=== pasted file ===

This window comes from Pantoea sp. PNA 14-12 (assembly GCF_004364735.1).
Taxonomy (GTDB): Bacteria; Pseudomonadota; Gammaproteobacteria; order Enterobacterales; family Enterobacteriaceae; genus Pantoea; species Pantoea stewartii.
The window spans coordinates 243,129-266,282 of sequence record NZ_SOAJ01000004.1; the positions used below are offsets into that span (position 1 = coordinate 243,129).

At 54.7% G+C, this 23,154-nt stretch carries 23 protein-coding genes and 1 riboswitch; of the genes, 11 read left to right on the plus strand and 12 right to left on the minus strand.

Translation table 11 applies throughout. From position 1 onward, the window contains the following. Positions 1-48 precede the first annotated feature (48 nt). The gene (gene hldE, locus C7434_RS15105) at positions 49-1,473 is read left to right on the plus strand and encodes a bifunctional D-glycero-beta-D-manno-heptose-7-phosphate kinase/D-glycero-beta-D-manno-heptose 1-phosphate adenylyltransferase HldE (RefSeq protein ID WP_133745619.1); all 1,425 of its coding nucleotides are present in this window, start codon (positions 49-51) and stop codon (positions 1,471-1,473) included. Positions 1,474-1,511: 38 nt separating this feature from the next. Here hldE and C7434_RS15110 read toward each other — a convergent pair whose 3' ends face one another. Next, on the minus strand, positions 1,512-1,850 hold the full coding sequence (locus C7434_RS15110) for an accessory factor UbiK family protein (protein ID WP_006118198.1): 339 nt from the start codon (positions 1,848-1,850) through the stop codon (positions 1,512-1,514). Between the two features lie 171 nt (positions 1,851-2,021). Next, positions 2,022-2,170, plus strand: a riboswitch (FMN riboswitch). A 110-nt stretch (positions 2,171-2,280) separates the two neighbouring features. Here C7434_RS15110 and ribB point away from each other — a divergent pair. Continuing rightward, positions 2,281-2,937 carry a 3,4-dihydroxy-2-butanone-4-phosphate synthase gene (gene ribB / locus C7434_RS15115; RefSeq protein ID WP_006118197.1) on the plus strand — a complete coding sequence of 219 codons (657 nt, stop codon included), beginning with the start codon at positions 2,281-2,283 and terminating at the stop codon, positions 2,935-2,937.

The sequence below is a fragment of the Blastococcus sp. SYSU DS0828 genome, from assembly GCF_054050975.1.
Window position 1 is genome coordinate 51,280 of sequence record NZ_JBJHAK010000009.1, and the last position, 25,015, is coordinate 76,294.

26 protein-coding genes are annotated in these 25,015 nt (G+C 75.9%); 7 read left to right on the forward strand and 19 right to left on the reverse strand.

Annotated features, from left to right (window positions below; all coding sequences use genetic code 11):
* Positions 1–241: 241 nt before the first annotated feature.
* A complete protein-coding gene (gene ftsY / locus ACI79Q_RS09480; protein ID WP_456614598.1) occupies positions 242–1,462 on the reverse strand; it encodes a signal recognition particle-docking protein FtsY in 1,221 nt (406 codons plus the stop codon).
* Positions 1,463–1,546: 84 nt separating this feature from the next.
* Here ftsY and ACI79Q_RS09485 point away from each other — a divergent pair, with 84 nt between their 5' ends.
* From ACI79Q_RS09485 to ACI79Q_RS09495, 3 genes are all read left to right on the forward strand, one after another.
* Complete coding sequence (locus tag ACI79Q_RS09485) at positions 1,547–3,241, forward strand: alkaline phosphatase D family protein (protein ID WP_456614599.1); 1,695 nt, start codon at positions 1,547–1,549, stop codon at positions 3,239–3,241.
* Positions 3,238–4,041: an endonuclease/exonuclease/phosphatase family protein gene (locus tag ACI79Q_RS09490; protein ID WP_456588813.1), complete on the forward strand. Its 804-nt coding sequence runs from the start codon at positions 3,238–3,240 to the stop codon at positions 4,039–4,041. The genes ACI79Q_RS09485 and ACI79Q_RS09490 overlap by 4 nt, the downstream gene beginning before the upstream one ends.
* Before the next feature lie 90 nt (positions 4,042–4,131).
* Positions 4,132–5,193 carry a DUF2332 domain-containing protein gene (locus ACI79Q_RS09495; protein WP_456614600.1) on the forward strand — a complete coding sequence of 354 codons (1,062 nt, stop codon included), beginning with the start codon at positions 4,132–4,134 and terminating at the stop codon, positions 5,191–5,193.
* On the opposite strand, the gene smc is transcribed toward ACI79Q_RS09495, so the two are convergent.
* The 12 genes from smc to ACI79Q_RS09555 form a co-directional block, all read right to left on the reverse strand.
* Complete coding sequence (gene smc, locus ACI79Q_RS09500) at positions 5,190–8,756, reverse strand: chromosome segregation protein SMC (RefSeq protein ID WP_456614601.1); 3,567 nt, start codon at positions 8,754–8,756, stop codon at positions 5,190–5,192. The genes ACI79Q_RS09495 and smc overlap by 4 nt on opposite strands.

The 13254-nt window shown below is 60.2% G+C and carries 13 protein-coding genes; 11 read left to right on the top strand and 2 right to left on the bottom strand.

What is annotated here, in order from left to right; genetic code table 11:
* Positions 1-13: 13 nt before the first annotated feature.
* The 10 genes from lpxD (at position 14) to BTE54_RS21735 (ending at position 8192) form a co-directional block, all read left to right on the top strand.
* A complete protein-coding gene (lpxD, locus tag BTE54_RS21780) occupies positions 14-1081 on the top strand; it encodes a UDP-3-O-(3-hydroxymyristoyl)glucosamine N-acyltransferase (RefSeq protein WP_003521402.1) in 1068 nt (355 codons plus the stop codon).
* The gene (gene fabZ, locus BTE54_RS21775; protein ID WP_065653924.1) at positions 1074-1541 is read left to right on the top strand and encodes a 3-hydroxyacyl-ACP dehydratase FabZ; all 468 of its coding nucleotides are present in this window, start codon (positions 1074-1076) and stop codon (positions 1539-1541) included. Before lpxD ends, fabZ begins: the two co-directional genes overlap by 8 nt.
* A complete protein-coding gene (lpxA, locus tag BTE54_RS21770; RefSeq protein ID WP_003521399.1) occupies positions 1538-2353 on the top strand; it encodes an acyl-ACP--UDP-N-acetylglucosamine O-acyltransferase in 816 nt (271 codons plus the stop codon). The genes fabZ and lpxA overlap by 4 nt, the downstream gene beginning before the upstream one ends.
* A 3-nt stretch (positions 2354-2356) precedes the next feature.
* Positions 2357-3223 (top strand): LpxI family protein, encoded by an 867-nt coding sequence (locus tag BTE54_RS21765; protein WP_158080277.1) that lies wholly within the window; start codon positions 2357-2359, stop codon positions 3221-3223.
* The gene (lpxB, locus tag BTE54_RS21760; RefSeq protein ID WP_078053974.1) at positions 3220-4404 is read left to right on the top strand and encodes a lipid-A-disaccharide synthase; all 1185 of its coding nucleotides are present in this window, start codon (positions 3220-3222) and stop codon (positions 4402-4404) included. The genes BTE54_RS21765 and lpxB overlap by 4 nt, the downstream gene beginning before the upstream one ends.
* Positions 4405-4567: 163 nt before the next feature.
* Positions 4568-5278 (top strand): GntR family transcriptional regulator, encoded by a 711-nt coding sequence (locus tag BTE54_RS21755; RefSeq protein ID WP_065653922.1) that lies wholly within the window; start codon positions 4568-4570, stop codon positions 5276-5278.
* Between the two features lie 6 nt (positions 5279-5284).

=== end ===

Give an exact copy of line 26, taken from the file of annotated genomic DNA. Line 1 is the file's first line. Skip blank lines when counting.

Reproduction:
* A complete protein-coding gene (lpxD, locus tag BTE54_RS21780) occupies positions 14-1081 on the top strand; it encodes a UDP-3-O-(3-hydroxymyristoyl)glucosamine N-acyltransferase (RefSeq protein WP_003521402.1) in 1068 nt (355 codons plus the stop codon).